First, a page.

Friday, August 26, 2016

Carving Wood Signs for Money Part 3: Carving, Painting and Finishing

Carving, Painting, and Finishing

In Part 2 of this tutorial, you prepared your sign, then made a design to transfer onto your board.   Now we are going to get 3 dimensional and carve it out.


I realize that this part is more about seeing and doing than telling, so while I did go in further detail with pictures and text below, I decided to enclude a brief youtube video showing me carving part of the little camper.

Lay out your rubber mat, and then place the board on top in front of you.   The mat keeps the board from moving while carving.

Put your 60 degree bit in your router.   Tighten up good but don't go overboard.   Your router should have a way to adjust the depth, on the dewalt you unlock the latch, then rotate the ring around the router to make the bit go up or down.   When routing with the v groove bits, the deeper the router bit goes, the wider the line you will create gets.   Ideally you want the router bit to cut a groove in the wood slightly smaller than the line you want to carve, be it a part of a letter or part of a drawing.

Larger than the lines above. Too deep.
.You'll have to test an area of black, preferably not near the edge of a line, that you can use to dial in the depth.   Its ok to cut the black, it is typically what you want to remove unless you want outset lettering (like I do on this sign).   Ease the router bit into the spot and watch how wide a mark it makes.   If it looks wider than the lines you'll need to cut, you have to dial back the depth of the router.   

For example, I did just that onto the middle of that big black area on my little camper.  Seems much deeper than the lines Ill have to carve on the artwork, so I have to adjust it.   When I get to the text part, another adjustment will probably have to be made.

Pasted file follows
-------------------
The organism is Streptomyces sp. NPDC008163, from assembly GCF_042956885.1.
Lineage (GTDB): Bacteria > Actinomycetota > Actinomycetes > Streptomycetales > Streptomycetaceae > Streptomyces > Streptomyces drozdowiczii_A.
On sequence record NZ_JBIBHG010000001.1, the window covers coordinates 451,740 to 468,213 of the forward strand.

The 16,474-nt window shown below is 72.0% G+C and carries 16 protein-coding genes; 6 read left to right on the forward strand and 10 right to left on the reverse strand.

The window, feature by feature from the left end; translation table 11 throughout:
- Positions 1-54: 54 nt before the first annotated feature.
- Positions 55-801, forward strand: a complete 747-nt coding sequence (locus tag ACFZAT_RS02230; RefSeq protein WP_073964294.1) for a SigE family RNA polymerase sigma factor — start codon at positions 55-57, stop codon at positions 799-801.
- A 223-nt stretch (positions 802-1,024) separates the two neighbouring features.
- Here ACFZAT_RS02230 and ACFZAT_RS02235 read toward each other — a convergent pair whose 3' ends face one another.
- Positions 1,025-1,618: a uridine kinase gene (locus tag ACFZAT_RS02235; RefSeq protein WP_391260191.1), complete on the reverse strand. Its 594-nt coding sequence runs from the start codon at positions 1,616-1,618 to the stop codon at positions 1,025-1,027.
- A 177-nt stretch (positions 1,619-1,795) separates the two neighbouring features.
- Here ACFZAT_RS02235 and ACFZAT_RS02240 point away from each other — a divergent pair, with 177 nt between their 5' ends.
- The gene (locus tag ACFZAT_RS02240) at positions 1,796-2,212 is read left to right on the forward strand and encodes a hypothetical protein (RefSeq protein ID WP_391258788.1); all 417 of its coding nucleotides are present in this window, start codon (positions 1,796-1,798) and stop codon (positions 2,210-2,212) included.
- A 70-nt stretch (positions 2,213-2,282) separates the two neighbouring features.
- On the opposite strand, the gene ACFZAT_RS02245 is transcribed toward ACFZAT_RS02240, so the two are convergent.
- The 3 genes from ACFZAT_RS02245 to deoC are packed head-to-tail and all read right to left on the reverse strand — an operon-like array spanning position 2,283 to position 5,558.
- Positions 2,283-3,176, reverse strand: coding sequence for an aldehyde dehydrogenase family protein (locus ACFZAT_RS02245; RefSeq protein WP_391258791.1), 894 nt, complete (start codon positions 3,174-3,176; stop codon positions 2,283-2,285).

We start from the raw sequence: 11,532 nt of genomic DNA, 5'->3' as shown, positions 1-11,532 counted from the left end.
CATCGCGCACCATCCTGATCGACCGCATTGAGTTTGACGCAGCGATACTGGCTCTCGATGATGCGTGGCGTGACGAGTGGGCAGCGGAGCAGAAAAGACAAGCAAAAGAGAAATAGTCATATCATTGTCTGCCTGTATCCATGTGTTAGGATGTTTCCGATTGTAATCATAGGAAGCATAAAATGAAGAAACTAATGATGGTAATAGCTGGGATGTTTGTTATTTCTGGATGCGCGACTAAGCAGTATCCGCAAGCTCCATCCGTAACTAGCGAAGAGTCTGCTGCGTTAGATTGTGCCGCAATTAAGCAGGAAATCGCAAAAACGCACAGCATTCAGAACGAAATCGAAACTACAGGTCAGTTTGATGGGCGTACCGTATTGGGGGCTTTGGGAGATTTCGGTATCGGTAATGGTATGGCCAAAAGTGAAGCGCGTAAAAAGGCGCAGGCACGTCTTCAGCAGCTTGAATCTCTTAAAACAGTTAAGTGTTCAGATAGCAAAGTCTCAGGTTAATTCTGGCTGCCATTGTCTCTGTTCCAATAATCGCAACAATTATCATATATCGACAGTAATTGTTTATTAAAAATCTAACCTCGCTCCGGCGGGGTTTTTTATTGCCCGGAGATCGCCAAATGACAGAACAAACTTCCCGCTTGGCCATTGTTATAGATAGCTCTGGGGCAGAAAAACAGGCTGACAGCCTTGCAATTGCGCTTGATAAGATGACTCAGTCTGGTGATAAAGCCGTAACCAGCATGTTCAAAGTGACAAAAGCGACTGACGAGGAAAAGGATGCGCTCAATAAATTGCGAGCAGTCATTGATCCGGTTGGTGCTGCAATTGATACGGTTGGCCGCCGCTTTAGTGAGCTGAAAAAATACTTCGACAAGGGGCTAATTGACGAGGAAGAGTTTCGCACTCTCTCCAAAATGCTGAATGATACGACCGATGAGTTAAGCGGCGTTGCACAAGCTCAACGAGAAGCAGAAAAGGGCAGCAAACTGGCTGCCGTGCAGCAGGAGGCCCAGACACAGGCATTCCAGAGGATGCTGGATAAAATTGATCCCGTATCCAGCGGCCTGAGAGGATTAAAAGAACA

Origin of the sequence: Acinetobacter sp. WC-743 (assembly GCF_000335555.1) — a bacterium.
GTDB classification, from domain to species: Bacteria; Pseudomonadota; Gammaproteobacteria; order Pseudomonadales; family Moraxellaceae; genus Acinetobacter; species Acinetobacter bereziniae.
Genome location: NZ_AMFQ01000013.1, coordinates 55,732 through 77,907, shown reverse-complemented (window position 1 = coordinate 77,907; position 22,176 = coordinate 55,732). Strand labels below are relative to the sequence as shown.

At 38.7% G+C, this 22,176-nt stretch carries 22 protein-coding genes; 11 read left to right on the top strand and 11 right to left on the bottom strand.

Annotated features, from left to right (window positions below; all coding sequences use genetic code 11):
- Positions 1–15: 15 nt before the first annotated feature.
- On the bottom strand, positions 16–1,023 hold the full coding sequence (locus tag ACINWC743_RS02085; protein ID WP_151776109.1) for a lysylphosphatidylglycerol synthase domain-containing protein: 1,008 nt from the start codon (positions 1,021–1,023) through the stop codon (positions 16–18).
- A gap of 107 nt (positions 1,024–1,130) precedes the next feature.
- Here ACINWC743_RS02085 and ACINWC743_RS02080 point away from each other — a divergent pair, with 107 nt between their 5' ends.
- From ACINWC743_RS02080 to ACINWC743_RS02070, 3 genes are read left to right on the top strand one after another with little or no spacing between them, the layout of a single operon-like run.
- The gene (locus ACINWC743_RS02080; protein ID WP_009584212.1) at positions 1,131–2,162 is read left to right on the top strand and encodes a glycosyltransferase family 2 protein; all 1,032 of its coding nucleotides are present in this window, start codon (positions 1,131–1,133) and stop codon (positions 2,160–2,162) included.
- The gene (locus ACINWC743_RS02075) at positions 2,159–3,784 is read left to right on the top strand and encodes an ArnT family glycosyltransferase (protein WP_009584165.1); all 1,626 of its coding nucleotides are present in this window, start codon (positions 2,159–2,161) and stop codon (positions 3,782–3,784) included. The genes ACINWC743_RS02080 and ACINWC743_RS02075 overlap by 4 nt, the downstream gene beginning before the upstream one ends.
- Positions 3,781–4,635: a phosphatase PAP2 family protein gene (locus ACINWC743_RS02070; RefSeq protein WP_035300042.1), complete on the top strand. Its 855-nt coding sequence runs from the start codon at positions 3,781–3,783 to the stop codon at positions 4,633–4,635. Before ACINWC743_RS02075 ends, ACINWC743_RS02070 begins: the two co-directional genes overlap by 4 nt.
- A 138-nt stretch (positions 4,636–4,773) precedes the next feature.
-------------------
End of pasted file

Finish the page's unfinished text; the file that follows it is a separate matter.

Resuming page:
Better, just a little more and itll be good.
Remember not to go too shallow.  Though it may get easier to carve, when you sand, those details might disappear!   If it looks like you cant carve a line with the 60 degree, you may need to tilt the router so only the very tip cuts the line (requires steadier hand), or use a thinner bit like the liner bit  (SC-50).

When carving, you will find that it is easier to carve in certain directions than others, or you lose control sometimes.   This is usually caused by 2 things, the direction of the rotation of the bit, and the grain of the wood.   Typically, I find carving downward towards me (pulling) is easier than carving up (pushing).    So try to do that if you can.   For instance, if I have to carve a letter "O", I might carve the left half from top to bottom, then the right half top to bottom instead of carving down one side, then carving up the other.  

I did this with the little wheel below, you can see where i started at the top, it doesnt look to great but i smooth it out on the second pass when the bit can be moved in a circle easier.  You might also notice I changed the design on the fly, instead of carving the wheel out entirely I decided to make it have a little hubcap look. 

Carving horizontally I find it easier to go left to right, than right to left, but its not as noticeable and I do both sometimes.   Diagonal and curves are challenging.  Here the grain will fight you, trying to draw a straight diagonal line across grain is the hardest, your line may look like little steps each time it hits a grain.  Going deeper sometimes helps here, or go thinner and give yourself lots of room to spare before hitting the edge of the line, then go back and smooth the line out with a second or third pass.

Keep the router moving until you are finished a line segment.  Smooth motions cause less wavy lines, you can make multiple passes to 'clean' up a line if it looks wobbly.   Don't go to overboard tho on corrections, i find sometimes I cut away more and more till it has altered the size of a letter and it stands out.  Like the letter U in this sign.   Not a huge deal but it bothers me.  I might fix it one day but its not easy.